A common goal found in many comprehensive estate plans is probate avoidance. Avoiding probate entirely may be impossible; however, with some careful planning you can create an estate plan that dramatically reduces the amount of time and money spent on the probate of your estate. That, in turn, may make much needed assets available to loved ones much sooner after your death. The Indianapolis estate planning attorneys at Frank & Kraft discuss common estate planning tools that can help your estate avoid probate.
Over the course of your lifetime, you will acquire numerous assets that make up your “estate.” Your estate may include real or personal property as well as tangible and intangible assets. Upon your death, all those estate assets potentially become part of the probate of your estate. Probate is the legal process that will ultimately transfer your estate assets to the new owners. Avoiding probate is a common estate planning goal for several reasons. First, the terms of your Will become public record during probate. Avoiding probate allows you to keep those details private. Second, probate is time-consuming. Probating even a modest and uncomplicated estate can take months. Often, the probate process can take a year or longer, meaning beneficiaries must often wait a long time to receive their intended gifts. Finally, probate can be expensive. Everyone involved in the probate of an estate, including the Executor/PR, attorneys, appraisers, real estate agents, and accountants, is entitled to a fee for their services.
Common Probate Avoidance Tools
The key to diminishing (or even avoiding) the time and expense of probate is to reduce the size, value, and complexity of your probate estate. In other words, the fewer probate assets you own at the time of your death, the better. Five common estate planning tools/strategies to help your estate avoid probate include:
- Using a trust. Not all assets are required to go through probate. Assets held by a trust, for example, bypass the probate process altogether and can be distributed to beneficiaries as soon after your death as you wish. Using a trust to distribute assets offers other benefits as well, such as the ability to stagger an inheritance instead of leaving a lump sum to a young beneficiary.
- Lifetime gifting. Only assets owned by you at the time of your death are potentially subject to going through probate. With that in mind, gifting assets while you are still alive instead of waiting until your death is an excellent probate avoidance strategy. In addition, there are often tax advantages to lifetime gifting that may further benefit your estate.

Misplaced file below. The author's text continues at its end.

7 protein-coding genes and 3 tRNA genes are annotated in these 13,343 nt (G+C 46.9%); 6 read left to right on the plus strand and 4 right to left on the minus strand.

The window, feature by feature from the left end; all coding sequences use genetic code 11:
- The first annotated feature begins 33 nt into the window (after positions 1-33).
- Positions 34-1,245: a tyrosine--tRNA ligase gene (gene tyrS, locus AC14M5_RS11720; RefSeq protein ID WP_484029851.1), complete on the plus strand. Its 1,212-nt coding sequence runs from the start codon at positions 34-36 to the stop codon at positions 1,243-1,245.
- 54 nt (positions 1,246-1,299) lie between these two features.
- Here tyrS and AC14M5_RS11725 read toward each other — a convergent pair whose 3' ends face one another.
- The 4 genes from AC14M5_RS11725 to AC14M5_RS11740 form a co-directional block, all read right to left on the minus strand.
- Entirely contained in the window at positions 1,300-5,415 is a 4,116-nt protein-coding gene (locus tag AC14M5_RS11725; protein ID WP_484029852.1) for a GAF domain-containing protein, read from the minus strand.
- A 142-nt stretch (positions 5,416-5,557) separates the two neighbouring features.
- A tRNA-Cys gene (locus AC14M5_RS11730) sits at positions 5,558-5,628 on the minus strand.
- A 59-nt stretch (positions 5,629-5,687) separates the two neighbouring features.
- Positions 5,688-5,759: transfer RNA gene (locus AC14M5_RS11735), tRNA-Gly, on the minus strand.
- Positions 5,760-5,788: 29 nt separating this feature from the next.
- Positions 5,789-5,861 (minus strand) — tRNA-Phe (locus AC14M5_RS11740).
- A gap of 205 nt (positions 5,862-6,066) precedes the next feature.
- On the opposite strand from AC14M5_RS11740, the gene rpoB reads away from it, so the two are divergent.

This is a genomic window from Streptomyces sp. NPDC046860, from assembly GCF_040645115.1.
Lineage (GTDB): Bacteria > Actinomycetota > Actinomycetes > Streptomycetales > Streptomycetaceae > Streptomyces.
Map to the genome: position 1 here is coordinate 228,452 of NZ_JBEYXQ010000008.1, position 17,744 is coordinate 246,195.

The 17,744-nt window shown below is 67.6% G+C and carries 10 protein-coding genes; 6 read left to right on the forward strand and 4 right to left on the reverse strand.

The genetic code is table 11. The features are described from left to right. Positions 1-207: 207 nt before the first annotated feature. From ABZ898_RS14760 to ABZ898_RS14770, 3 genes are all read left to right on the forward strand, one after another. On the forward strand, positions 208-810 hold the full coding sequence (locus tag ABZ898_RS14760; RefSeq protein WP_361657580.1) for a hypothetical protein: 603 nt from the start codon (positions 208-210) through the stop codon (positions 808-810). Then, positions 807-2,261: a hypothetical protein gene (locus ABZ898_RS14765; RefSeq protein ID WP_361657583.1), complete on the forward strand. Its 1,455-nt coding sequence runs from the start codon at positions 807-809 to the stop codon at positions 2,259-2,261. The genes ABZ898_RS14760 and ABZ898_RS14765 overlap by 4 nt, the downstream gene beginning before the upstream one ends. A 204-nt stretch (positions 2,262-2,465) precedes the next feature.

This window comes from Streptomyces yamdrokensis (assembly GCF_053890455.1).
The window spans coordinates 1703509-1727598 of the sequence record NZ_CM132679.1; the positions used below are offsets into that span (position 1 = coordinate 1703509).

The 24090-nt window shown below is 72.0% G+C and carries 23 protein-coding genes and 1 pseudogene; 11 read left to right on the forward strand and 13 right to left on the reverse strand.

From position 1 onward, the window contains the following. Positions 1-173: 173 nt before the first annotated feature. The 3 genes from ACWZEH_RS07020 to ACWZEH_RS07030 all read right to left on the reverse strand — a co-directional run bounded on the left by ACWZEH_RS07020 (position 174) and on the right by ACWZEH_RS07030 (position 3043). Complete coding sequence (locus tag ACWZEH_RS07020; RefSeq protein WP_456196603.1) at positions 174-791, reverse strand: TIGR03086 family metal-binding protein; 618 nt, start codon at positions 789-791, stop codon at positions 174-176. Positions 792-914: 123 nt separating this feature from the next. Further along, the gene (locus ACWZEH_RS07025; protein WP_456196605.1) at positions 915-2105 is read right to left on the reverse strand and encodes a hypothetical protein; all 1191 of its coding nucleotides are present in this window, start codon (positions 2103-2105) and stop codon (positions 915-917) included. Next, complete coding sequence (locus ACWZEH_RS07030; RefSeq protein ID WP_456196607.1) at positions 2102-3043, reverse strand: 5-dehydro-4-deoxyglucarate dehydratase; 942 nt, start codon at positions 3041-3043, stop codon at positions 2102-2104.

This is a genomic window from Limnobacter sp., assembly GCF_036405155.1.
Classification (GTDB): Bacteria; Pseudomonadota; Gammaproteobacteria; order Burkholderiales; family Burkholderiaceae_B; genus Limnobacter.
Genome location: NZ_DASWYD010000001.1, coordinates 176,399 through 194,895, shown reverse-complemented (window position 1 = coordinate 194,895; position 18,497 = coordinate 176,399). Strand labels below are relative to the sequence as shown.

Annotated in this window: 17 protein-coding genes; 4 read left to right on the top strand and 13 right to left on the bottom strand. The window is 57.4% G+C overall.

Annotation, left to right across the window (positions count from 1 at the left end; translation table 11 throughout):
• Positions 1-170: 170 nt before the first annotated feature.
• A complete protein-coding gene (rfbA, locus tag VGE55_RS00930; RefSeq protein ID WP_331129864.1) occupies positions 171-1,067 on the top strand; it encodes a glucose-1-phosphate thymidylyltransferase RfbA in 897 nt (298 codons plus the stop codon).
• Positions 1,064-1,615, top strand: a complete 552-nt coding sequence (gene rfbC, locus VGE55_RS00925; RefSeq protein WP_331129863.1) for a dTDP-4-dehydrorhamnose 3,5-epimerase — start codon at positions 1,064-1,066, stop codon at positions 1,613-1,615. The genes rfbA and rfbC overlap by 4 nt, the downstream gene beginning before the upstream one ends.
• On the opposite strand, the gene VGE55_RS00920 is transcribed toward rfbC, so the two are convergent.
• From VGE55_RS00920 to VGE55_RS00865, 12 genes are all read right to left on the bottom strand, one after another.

- Rights of survivorship. The way assets are titled can also be used to avoid probate. Your interest in your house, for example, could transfer directly to a spouse or adult child after your death if titled properly. Holding the title jointly with rights of survivorship, allows your interest in the property to pass directly to the co-owner upon your death without first going through probate.
- “Payable on death (POD)” or “transfer on death (TOD).” Assets held in a financial account, when designated as POD, will automatically become the property of the designated beneficiary upon your death; however, the beneficiary has no legal rights to the assets while you are alive.
- Life insurance proceeds. Life insurance proceeds are non-probate assets and, therefore, are paid out directly to the beneficiary after your death. Consider using them to fund a funeral trust which then pays for your funeral.
Contact Indianapolis Estate Planning Attorneys
For more information, please join us for an upcoming FREE seminar. If you have additional questions or concerns regarding how to avoid probate, contact the experienced Indianapolis estate planning attorneys at Frank & Kraft by calling (317) 684-1100 to schedule an appointment.
- Will I Still Have Control Over Assets If I Transfer Them into a Trust? - October 3, 2023
- How Does Life Insurance Fit into My Estate Plan? - September 28, 2023
- Will Medicaid Pay a Family Member to Care for Me in Indiana? - September 26, 2023